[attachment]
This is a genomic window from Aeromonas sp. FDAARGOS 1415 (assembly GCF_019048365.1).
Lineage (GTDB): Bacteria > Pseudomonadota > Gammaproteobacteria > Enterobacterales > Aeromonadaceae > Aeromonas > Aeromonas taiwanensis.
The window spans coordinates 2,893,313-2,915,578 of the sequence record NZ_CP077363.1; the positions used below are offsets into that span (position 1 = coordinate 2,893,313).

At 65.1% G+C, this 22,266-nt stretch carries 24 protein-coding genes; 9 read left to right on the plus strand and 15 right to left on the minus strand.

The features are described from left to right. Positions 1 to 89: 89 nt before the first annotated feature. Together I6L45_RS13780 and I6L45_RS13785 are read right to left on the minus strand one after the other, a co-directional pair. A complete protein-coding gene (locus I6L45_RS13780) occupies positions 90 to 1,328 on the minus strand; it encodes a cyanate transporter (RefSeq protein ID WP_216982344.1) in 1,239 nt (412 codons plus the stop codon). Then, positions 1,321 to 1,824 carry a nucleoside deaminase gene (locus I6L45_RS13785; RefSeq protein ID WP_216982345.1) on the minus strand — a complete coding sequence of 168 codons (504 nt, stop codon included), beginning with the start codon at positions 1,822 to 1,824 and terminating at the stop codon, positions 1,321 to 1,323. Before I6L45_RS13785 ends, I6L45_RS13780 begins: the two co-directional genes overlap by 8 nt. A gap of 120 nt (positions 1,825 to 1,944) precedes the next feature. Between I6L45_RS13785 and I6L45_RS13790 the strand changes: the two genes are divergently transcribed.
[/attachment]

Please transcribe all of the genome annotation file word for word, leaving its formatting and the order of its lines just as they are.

This is a genomic window from Aeromonas sp. FDAARGOS 1415 (assembly GCF_019048365.1).
Lineage (GTDB): Bacteria > Pseudomonadota > Gammaproteobacteria > Enterobacterales > Aeromonadaceae > Aeromonas > Aeromonas taiwanensis.
The window spans coordinates 2,893,313-2,915,578 of the sequence record NZ_CP077363.1; the positions used below are offsets into that span (position 1 = coordinate 2,893,313).

At 65.1% G+C, this 22,266-nt stretch carries 24 protein-coding genes; 9 read left to right on the plus strand and 15 right to left on the minus strand.

The features are described from left to right. Positions 1 to 89: 89 nt before the first annotated feature. Together I6L45_RS13780 and I6L45_RS13785 are read right to left on the minus strand one after the other, a co-directional pair. A complete protein-coding gene (locus I6L45_RS13780) occupies positions 90 to 1,328 on the minus strand; it encodes a cyanate transporter (RefSeq protein ID WP_216982344.1) in 1,239 nt (412 codons plus the stop codon). Then, positions 1,321 to 1,824 carry a nucleoside deaminase gene (locus I6L45_RS13785; RefSeq protein ID WP_216982345.1) on the minus strand — a complete coding sequence of 168 codons (504 nt, stop codon included), beginning with the start codon at positions 1,822 to 1,824 and terminating at the stop codon, positions 1,321 to 1,323. Before I6L45_RS13785 ends, I6L45_RS13780 begins: the two co-directional genes overlap by 8 nt. A gap of 120 nt (positions 1,825 to 1,944) precedes the next feature. Between I6L45_RS13785 and I6L45_RS13790 the strand changes: the two genes are divergently transcribed.